Four EngSoc candidates compete for vice-president of student affairs

Candidates talk mental health, equity, accessibility, and inclusion

Vice President of Student Affairs is the most contested EngSoc position this year.

 In the most contested Society election this year, candidates Kaija Edwards, Brian Seo, Sylvie Asija, and Rein Tiisler discussed their platforms for Engineering Society Vice-President of Student Affairs (VPSA) with The Journal. 

Kaija Edwards 

“We don’t have enough students in positions of power who are willing to stand up for students,” Kaija Edwards, Sci’22, said. “I know EngSoc can be better, and I’m ready to step up.” 

Regarding her prior experience, Edwards said she has “been all around the block.” 

Edwards held the position of Vice President of Sci’22 for two years. She was also a Frec, a member of Queen’s Space Engineering Team, and a First Year Project Coordinator, where she led a mental health day. This year, she has served as the Training Representative under the HR Department.  

Edwards’ platform can be divided into inclusivity and accessibility, better support for student clubs and teams, and ensuring a safe transition to in-person activities. Edwards said she would put the Accessible Spaces Fund into motion to increase accessibility, if elected. 

“The fund would be dedicated to fixing physical issues obstructing inclusivity and accessibility,” Edwards said. “There is currently no gender neutral washroom in the ILC, so creating one is a priority for me.” 

Brian Seo

Brian Seo, Sci ’22, is running on a platform of increased accessibility, continued transparency and awareness, and restoring the student experience. Seo said he decided to run so he can give back to the engineering community. 

“I want to make changes so that everyone can survive in the program,” Seo said. 

After transferring into the Faculty of Engineering and Applied Science from Arts and Science, Seo is currently serving as the Director of Clubs and Conferences for EngSoc—a position through which he oversees 15 clubs and nine conferences affiliated with the Society. Prior to this, he was also involved in the Queen’s community as a Gael and the Logistics Coordinator for Queen’s Economics Society.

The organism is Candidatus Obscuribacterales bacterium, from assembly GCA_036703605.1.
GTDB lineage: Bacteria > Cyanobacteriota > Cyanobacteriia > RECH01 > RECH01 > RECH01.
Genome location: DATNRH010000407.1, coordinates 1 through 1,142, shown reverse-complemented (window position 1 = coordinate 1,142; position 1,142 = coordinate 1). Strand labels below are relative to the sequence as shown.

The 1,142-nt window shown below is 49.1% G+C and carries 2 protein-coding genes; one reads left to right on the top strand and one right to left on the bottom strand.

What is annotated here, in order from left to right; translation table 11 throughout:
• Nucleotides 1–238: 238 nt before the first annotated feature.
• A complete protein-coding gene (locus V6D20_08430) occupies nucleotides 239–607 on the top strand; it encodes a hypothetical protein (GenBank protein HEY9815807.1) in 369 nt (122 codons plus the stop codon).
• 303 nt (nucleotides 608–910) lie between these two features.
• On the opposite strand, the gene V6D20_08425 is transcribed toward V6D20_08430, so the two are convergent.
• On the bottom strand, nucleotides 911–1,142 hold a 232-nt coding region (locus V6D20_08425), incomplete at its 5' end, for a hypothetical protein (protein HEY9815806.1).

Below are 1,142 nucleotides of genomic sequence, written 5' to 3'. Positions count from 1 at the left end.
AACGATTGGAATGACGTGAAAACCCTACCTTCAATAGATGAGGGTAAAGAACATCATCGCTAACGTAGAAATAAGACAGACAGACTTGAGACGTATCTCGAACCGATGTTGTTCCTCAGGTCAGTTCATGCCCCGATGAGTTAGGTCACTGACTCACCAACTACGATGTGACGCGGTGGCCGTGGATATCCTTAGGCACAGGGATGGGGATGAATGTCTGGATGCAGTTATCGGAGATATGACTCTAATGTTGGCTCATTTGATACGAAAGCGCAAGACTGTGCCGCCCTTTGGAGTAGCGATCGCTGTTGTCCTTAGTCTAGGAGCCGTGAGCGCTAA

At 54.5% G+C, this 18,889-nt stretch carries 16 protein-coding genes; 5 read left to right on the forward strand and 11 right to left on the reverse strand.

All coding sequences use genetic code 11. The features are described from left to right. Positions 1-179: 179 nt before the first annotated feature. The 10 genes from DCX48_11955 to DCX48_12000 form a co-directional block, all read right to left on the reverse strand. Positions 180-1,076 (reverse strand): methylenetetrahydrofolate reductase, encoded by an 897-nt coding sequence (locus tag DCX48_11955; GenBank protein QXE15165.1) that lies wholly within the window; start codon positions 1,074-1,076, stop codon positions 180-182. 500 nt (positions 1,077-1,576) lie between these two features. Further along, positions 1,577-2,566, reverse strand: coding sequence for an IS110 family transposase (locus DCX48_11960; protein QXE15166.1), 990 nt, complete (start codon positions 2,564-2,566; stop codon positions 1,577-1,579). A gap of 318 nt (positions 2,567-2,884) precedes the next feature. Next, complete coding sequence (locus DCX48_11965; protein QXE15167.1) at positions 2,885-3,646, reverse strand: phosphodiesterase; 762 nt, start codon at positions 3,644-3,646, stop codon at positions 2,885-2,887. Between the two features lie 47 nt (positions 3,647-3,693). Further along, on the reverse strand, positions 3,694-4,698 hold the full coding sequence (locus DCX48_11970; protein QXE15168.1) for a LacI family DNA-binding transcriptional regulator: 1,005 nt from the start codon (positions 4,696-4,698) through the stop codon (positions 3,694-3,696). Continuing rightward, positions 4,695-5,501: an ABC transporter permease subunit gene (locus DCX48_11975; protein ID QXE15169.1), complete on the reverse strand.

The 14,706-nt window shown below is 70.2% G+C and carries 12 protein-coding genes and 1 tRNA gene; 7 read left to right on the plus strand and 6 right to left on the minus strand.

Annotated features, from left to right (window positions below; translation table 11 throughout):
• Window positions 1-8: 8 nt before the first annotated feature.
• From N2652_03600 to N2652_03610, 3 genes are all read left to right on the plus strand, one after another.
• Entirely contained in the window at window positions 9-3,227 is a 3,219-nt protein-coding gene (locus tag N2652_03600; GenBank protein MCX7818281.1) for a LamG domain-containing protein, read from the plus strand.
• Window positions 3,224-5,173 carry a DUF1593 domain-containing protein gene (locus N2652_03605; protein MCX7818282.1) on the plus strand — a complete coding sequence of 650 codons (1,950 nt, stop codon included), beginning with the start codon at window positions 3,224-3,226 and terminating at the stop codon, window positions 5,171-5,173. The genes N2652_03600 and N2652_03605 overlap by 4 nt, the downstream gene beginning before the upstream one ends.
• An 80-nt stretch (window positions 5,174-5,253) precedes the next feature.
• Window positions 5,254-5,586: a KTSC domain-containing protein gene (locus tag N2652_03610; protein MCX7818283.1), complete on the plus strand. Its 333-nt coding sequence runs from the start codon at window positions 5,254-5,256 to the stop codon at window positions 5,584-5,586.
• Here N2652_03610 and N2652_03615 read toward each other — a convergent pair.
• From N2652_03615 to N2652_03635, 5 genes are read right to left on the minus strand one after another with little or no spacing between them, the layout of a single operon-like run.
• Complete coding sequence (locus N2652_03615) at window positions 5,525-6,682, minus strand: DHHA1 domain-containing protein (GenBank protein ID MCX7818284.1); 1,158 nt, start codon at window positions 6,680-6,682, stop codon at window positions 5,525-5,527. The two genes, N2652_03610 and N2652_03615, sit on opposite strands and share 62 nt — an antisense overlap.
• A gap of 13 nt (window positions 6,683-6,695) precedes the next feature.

Seo is passionate about increasing student initiatives and resources, with a specific focus on mental health. 

“We only have two mental health counsellors in the entirety of the engineering faculty,” Seo said. 

If elected, Seo said he’d work to increase resources and inform students of opportunities and support systems within the faculty. 

“I’m also an advocate for engagement beyond the Engineering Society,” Seo said. “My unconventional background makes me equipped to collaborate with different faculties. We’re engineering students, but we’re also students at Queen’s University.” 

Sylvie Asija 

Sylvie Asija, Sci ’23, wants to increase first-year student involvement, change the perception of EngSoc, and further Equity, Diversity, and Inclusion (EDI) initiatives.

In previous years, she’s held the positions of First Year Project Coordinator, Tech Frec, sub-team member for the Queen’s Hyperloop Design Team, and First Year Section Representative. 

“There’s this perception that only a certain kind of student can succeed in EngSoc, which is simply not true,” Asija said. “Case and point, myself.” 

Asija said that, if elected, she would make significant changes and additions to EngSoc hiring processes to minimize bias as much as possible. 

Regarding EDI initiatives, she described the experience of being in a first-year design class where EDI was treated more like a joke than a real issue. 

“Any and all scenarios of discrimination they use are really exaggerated,” Asija said. “As VPSA, I would be speaking to the department and the dean regarding the need for APSC 100 and 200 to accurately represent the importance of diversity and inclusion in the workplace.” 

Rein Tiisler

Rein Tiisler, Sci’23, said he “felt a strong obligation to run” for VPSA. 

Tiisler has held the positions of First Year Super Section Representative, Action in a Frec group, and most notably, his current position as the Director of First Year. In this role, he is responsible for the well-being and transition of all 1,100 first-year engineering students.

His platform has a common theme of openness and accessibility, with his main platform points being to continue the advocacy work of prior years, improve EngSoc’s image, and increase inclusivity. 

“There have been good changes in terms of Black Lives Matter and mental health, but there’s still more to do,” Tiisler said. “I want to ensure that changes stick, along with building on the work we’ve already done.”

To increase inclusivity while in an online setting, Tiisler would like to host more online events with small-group settings for students to get to know one another.

“There’s so much wrong going on in the world right now that people can feel really polarized. If students don’t feel included, nothing is going to change.” 

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